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Zimbabwe country guideline case allowed

Zimbabwe country guideline case allowed

MDC logoThis news will be welcomed by Zimbabweans in the UK. The decision in the latest test case, RN (Returnees) Zimbabwe CG [2008] UKAIT 00083 is now doing the rounds with immigration lawyers and will no doubt be properly published in due course on the AIT website. (UPDATE: see here). It is a long decision and I will only quote from three of the final paragraphs to give a flavour of the decision:

258. The evidence establishes clearly that those at risk on return to Zimbabwe on account of imputed political opinion are no longer restricted to those who are perceived to be members or supporters of the MDC but include anyone who is unable to demonstrate support for or loyalty to the regime or Zanu-PF. To that extent the country guidance in HS is no longer to be followed.

259. The fact of having lived in the United Kingdom for a significant period of time and of having made an unsuccessful asylum claim are both matters capable of giving rise to an enhanced risk because, subject to what we have said at paragraph 242 to 246 above, such a person is in general reasonably likely to be assumed to be a supporter of the MDC and so, therefore, someone who is unlikely to vote for or support the ruling party, unless he is able to demonstrate the loyalty to Zanu-PF or other alignment with the regime that would negate such an assumption.

260. The attempt by the regime to identify and suppress its opponents has moved from the individual to the collective. Thus, a person who returns to a home in an area where the MDC made inroads into the Zanu-PF vote at this year’s elections faces an enhanced risk as whole communities are being punished for the outcome in an attempt to change the political landscape for the future and to eliminate the MDC support base.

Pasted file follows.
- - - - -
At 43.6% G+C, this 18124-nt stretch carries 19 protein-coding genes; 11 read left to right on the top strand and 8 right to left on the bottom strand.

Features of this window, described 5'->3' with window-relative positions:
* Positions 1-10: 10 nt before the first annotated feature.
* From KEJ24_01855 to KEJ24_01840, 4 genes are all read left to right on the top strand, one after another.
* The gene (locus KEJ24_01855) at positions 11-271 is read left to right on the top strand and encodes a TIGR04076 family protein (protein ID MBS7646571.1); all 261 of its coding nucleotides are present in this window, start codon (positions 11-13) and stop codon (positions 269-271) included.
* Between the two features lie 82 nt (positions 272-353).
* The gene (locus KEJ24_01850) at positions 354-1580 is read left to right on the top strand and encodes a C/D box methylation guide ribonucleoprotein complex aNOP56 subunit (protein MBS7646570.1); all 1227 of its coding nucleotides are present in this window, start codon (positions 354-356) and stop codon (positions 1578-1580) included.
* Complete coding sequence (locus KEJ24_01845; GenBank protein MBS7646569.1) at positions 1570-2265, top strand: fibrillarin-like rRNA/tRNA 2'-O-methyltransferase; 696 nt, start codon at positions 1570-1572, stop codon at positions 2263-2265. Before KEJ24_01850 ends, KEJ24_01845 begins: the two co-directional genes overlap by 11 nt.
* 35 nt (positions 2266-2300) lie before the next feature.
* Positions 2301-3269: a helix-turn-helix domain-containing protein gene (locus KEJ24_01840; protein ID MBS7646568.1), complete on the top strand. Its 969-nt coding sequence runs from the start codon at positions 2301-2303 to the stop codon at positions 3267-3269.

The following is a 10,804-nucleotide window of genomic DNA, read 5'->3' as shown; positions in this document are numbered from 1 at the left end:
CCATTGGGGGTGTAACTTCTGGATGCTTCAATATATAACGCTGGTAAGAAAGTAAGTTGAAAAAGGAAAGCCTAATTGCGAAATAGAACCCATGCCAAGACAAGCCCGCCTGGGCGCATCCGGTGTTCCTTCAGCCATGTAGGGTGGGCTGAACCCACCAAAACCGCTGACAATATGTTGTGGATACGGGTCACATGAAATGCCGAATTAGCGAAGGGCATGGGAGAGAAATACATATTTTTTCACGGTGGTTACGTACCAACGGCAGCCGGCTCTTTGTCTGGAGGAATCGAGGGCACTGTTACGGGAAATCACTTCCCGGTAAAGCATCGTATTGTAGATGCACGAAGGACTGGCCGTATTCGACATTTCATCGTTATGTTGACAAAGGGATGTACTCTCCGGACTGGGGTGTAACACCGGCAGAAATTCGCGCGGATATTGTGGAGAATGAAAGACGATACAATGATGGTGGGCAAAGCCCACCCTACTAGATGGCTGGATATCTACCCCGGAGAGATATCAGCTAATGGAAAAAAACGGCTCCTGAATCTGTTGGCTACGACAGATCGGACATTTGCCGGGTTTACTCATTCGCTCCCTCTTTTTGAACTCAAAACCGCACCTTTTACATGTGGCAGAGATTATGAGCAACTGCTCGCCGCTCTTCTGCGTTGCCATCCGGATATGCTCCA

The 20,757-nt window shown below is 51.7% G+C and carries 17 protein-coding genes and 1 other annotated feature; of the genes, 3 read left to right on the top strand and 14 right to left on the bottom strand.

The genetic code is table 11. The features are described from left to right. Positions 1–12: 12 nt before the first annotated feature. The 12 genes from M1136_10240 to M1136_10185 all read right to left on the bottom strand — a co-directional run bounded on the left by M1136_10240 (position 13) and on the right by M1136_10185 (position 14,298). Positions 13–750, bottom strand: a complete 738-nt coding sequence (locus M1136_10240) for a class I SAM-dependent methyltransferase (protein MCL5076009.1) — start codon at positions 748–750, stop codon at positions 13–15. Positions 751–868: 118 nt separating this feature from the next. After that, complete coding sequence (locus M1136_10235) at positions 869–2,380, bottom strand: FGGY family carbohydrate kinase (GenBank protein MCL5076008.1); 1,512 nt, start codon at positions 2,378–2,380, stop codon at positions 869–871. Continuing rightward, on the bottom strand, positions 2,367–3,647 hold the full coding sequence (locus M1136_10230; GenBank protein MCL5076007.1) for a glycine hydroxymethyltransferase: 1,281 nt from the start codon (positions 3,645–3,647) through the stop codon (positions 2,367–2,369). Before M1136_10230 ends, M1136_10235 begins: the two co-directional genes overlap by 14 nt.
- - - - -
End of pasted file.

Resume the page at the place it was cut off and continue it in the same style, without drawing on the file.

Teachers and ex-teachers are singled out by the tribunal as being particularly at risk, and the tribunal goes on to recognise that there is a power-sharing arrangement now in place but it is too soon to say whether this will alleviate the risks.

The Home Office has been fighting this litigation tooth and nail in contravention of its obligations under the Refugee Convention, and it would be surprising if the Home Office did not choose to appeal. The view of the Home Office seems to have been (a) there was no risk on return on the basis of perceived disloyalty to the regime and (b) in any event we aren’t removing so what is the fuss about? The Home Office is entitled to take the view there is no risk, although most would say that there was very strong evidence that there was in fact a risk, but I would say that (b) contravenes international obligations. A refugee should be recognised as a refugee and given status. A similar thing happened with Kosovars a few years ago during the conflict there, where the Home Office routinely granted Exceptional Leave to Remain but not refugee status. This led to all kinds of problems later on and it deprived those concerns of their entitlements under international law.

What next for Zimbabwean claims? Fresh claims can be made by those who have no outstanding claims or appeals and upcoming appeals will be allowed on the basis of RN. Will the Home Office appeal? Probably. Will there be another CG case in a few months? Yes. Will the Home Office attempt to appeal allowed cases? Yes. Will the Home Office refuse to issue status papers until the new county guideline appeal is determined? I wouldn’t be surprised, but any delay once the Home Office’s appeal rights are exhausted can be challenged through judicial review.

Free Movement
The Free Movement blog was founded in 2007 by Colin Yeo, a barrister at Garden Court Chambers specialising in immigration law. The blog provides updates and commentary on immigration and asylum law by a variety of authors.

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